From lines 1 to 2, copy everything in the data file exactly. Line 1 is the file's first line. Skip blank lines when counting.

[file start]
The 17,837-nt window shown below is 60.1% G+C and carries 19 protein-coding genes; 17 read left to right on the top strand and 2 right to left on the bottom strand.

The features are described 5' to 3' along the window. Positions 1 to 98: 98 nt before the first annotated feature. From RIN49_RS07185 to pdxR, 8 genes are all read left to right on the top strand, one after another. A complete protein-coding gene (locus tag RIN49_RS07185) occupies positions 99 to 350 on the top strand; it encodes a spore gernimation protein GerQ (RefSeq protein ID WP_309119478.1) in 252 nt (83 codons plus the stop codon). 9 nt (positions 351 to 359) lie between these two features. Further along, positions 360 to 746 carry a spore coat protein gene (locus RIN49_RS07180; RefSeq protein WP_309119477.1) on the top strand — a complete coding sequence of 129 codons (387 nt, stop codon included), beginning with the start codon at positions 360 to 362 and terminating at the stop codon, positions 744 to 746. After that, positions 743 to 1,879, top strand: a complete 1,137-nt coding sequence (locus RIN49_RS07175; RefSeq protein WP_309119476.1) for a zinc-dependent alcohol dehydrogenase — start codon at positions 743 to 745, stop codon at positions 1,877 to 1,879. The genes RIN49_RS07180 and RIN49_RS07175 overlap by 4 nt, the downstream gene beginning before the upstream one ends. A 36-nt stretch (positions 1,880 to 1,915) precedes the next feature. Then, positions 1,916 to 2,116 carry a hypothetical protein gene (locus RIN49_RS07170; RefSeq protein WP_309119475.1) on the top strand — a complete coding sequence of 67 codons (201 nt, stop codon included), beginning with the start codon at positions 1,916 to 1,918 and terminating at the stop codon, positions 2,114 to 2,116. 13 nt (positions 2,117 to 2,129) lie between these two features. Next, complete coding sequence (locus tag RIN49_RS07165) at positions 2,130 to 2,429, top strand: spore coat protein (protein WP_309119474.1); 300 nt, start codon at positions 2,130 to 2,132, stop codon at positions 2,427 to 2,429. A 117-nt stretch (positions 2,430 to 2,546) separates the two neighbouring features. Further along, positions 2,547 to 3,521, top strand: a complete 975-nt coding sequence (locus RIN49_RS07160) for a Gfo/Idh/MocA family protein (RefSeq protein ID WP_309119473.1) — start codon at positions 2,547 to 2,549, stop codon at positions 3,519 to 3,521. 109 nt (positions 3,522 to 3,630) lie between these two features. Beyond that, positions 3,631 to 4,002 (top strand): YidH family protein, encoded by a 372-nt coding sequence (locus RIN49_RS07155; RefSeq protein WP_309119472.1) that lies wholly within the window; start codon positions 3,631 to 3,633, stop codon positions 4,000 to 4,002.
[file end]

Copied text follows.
The 17,837-nt window shown below is 60.1% G+C and carries 19 protein-coding genes; 17 read left to right on the top strand and 2 right to left on the bottom strand.

The features are described 5' to 3' along the window. Positions 1 to 98: 98 nt before the first annotated feature. From RIN49_RS07185 to pdxR, 8 genes are all read left to right on the top strand, one after another. A complete protein-coding gene (locus tag RIN49_RS07185) occupies positions 99 to 350 on the top strand; it encodes a spore gernimation protein GerQ (RefSeq protein ID WP_309119478.1) in 252 nt (83 codons plus the stop codon). 9 nt (positions 351 to 359) lie between these two features. Further along, positions 360 to 746 carry a spore coat protein gene (locus RIN49_RS07180; RefSeq protein WP_309119477.1) on the top strand — a complete coding sequence of 129 codons (387 nt, stop codon included), beginning with the start codon at positions 360 to 362 and terminating at the stop codon, positions 744 to 746. After that, positions 743 to 1,879, top strand: a complete 1,137-nt coding sequence (locus RIN49_RS07175; RefSeq protein WP_309119476.1) for a zinc-dependent alcohol dehydrogenase — start codon at positions 743 to 745, stop codon at positions 1,877 to 1,879. The genes RIN49_RS07180 and RIN49_RS07175 overlap by 4 nt, the downstream gene beginning before the upstream one ends. A 36-nt stretch (positions 1,880 to 1,915) precedes the next feature. Then, positions 1,916 to 2,116 carry a hypothetical protein gene (locus RIN49_RS07170; RefSeq protein WP_309119475.1) on the top strand — a complete coding sequence of 67 codons (201 nt, stop codon included), beginning with the start codon at positions 1,916 to 1,918 and terminating at the stop codon, positions 2,114 to 2,116. 13 nt (positions 2,117 to 2,129) lie between these two features. Next, complete coding sequence (locus tag RIN49_RS07165) at positions 2,130 to 2,429, top strand: spore coat protein (protein WP_309119474.1); 300 nt, start codon at positions 2,130 to 2,132, stop codon at positions 2,427 to 2,429. A 117-nt stretch (positions 2,430 to 2,546) separates the two neighbouring features. Further along, positions 2,547 to 3,521, top strand: a complete 975-nt coding sequence (locus RIN49_RS07160) for a Gfo/Idh/MocA family protein (RefSeq protein ID WP_309119473.1) — start codon at positions 2,547 to 2,549, stop codon at positions 3,519 to 3,521. 109 nt (positions 3,522 to 3,630) lie between these two features. Beyond that, positions 3,631 to 4,002 (top strand): YidH family protein, encoded by a 372-nt coding sequence (locus RIN49_RS07155; RefSeq protein WP_309119472.1) that lies wholly within the window; start codon positions 3,631 to 3,633, stop codon positions 4,000 to 4,002.